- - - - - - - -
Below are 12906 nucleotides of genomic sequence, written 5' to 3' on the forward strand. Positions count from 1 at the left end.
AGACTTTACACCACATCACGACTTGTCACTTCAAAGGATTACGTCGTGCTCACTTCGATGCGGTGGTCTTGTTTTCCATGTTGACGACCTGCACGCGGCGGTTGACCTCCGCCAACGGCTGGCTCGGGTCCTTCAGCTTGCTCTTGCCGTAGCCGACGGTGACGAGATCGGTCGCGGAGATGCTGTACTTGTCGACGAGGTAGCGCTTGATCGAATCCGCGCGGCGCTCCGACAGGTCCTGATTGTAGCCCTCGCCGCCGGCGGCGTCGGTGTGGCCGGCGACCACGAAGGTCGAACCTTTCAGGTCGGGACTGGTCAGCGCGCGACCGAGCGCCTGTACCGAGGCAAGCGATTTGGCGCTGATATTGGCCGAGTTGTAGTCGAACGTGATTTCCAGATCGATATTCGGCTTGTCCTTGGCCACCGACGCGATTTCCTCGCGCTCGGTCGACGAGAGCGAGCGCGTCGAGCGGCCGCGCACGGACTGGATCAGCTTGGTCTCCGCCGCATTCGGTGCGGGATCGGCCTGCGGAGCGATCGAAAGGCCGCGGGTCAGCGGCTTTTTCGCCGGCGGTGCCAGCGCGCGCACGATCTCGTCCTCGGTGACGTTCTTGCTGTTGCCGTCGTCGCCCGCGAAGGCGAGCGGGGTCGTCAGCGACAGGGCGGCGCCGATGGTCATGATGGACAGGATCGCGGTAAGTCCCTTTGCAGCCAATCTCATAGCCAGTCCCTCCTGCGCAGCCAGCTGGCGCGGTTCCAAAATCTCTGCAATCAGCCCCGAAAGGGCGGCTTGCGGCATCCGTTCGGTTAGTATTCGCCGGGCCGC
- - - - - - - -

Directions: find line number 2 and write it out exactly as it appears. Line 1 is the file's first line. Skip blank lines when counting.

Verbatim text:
AGACTTTACACCACATCACGACTTGTCACTTCAAAGGATTACGTCGTGCTCACTTCGATGCGGTGGTCTTGTTTTCCATGTTGACGACCTGCACGCGGCGGTTGACCTCCGCCAACGGCTGGCTCGGGTCCTTCAGCTTGCTCTTGCCGTAGCCGACGGTGACGAGATCGGTCGCGGAGATGCTGTACTTGTCGACGAGGTAGCGCTTGATCGAATCCGCGCGGCGCTCCGACAGGTCCTGATTGTAGCCCTCGCCGCCGGCGGCGTCGGTGTGGCCGGCGACCACGAAGGTCGAACCTTTCAGGTCGGGACTGGTCAGCGCGCGACCGAGCGCCTGTACCGAGGCAAGCGATTTGGCGCTGATATTGGCCGAGTTGTAGTCGAACGTGATTTCCAGATCGATATTCGGCTTGTCCTTGGCCACCGACGCGATTTCCTCGCGCTCGGTCGACGAGAGCGAGCGCGTCGAGCGGCCGCGCACGGACTGGATCAGCTTGGTCTCCGCCGCATTCGGTGCGGGATCGGCCTGCGGAGCGATCGAAAGGCCGCGGGTCAGCGGCTTTTTCGCCGGCGGTGCCAGCGCGCGCACGATCTCGTCCTCGGTGACGTTCTTGCTGTTGCCGTCGTCGCCCGCGAAGGCGAGCGGGGTCGTCAGCGACAGGGCGGCGCCGATGGTCATGATGGACAGGATCGCGGTAAGTCCCTTTGCAGCCAATCTCATAGCCAGTCCCTCCTGCGCAGCCAGCTGGCGCGGTTCCAAAATCTCTGCAATCAGCCCCGAAAGGGCGGCTTGCGGCATCCGTTCGGTTAGTATTCGCCGGGCCGC